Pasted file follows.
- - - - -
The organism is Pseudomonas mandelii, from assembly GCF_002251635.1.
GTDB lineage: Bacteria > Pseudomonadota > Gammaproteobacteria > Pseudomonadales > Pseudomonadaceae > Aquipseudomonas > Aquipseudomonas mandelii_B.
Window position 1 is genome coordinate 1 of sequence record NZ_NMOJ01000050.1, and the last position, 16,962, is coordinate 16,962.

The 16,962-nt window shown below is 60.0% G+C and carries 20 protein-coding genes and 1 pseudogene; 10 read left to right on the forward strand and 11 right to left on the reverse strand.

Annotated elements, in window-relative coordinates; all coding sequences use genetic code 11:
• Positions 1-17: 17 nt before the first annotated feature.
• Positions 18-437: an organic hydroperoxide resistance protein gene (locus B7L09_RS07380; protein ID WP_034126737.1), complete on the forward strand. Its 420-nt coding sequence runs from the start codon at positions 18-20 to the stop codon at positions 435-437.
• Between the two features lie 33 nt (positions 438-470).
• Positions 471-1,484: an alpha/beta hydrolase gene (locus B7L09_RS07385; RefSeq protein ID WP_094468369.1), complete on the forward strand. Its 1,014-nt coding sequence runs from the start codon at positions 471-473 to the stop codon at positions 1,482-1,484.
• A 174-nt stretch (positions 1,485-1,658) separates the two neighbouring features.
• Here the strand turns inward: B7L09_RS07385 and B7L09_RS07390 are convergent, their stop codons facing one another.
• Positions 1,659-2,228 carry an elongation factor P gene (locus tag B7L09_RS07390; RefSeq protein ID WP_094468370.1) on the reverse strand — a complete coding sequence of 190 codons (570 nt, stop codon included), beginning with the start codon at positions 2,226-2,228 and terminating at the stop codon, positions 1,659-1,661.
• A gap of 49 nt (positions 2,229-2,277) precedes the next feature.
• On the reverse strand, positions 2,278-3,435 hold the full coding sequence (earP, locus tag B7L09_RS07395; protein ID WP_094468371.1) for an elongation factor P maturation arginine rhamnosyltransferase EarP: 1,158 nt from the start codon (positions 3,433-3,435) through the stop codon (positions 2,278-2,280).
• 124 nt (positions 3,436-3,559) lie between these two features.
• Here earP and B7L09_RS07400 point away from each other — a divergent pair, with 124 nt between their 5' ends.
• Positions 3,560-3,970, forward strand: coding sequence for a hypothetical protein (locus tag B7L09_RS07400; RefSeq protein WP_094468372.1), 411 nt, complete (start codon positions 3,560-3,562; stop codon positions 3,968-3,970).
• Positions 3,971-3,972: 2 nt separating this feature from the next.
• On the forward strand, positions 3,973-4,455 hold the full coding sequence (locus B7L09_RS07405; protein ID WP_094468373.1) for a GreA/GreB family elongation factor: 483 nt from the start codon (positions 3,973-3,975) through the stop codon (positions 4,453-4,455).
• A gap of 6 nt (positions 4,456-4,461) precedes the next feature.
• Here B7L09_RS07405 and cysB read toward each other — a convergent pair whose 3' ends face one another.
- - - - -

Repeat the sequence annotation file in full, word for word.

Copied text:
The organism is Pseudomonas mandelii, from assembly GCF_002251635.1.
GTDB lineage: Bacteria > Pseudomonadota > Gammaproteobacteria > Pseudomonadales > Pseudomonadaceae > Aquipseudomonas > Aquipseudomonas mandelii_B.
Window position 1 is genome coordinate 1 of sequence record NZ_NMOJ01000050.1, and the last position, 16,962, is coordinate 16,962.

The 16,962-nt window shown below is 60.0% G+C and carries 20 protein-coding genes and 1 pseudogene; 10 read left to right on the forward strand and 11 right to left on the reverse strand.

Annotated elements, in window-relative coordinates; all coding sequences use genetic code 11:
• Positions 1-17: 17 nt before the first annotated feature.
• Positions 18-437: an organic hydroperoxide resistance protein gene (locus B7L09_RS07380; protein ID WP_034126737.1), complete on the forward strand. Its 420-nt coding sequence runs from the start codon at positions 18-20 to the stop codon at positions 435-437.
• Between the two features lie 33 nt (positions 438-470).
• Positions 471-1,484: an alpha/beta hydrolase gene (locus B7L09_RS07385; RefSeq protein ID WP_094468369.1), complete on the forward strand. Its 1,014-nt coding sequence runs from the start codon at positions 471-473 to the stop codon at positions 1,482-1,484.
• A 174-nt stretch (positions 1,485-1,658) separates the two neighbouring features.
• Here the strand turns inward: B7L09_RS07385 and B7L09_RS07390 are convergent, their stop codons facing one another.
• Positions 1,659-2,228 carry an elongation factor P gene (locus tag B7L09_RS07390; RefSeq protein ID WP_094468370.1) on the reverse strand — a complete coding sequence of 190 codons (570 nt, stop codon included), beginning with the start codon at positions 2,226-2,228 and terminating at the stop codon, positions 1,659-1,661.
• A gap of 49 nt (positions 2,229-2,277) precedes the next feature.
• On the reverse strand, positions 2,278-3,435 hold the full coding sequence (earP, locus tag B7L09_RS07395; protein ID WP_094468371.1) for an elongation factor P maturation arginine rhamnosyltransferase EarP: 1,158 nt from the start codon (positions 3,433-3,435) through the stop codon (positions 2,278-2,280).
• 124 nt (positions 3,436-3,559) lie between these two features.
• Here earP and B7L09_RS07400 point away from each other — a divergent pair, with 124 nt between their 5' ends.
• Positions 3,560-3,970, forward strand: coding sequence for a hypothetical protein (locus tag B7L09_RS07400; RefSeq protein WP_094468372.1), 411 nt, complete (start codon positions 3,560-3,562; stop codon positions 3,968-3,970).
• Positions 3,971-3,972: 2 nt separating this feature from the next.
• On the forward strand, positions 3,973-4,455 hold the full coding sequence (locus B7L09_RS07405; protein ID WP_094468373.1) for a GreA/GreB family elongation factor: 483 nt from the start codon (positions 3,973-3,975) through the stop codon (positions 4,453-4,455).
• A gap of 6 nt (positions 4,456-4,461) precedes the next feature.
• Here B7L09_RS07405 and cysB read toward each other — a convergent pair whose 3' ends face one another.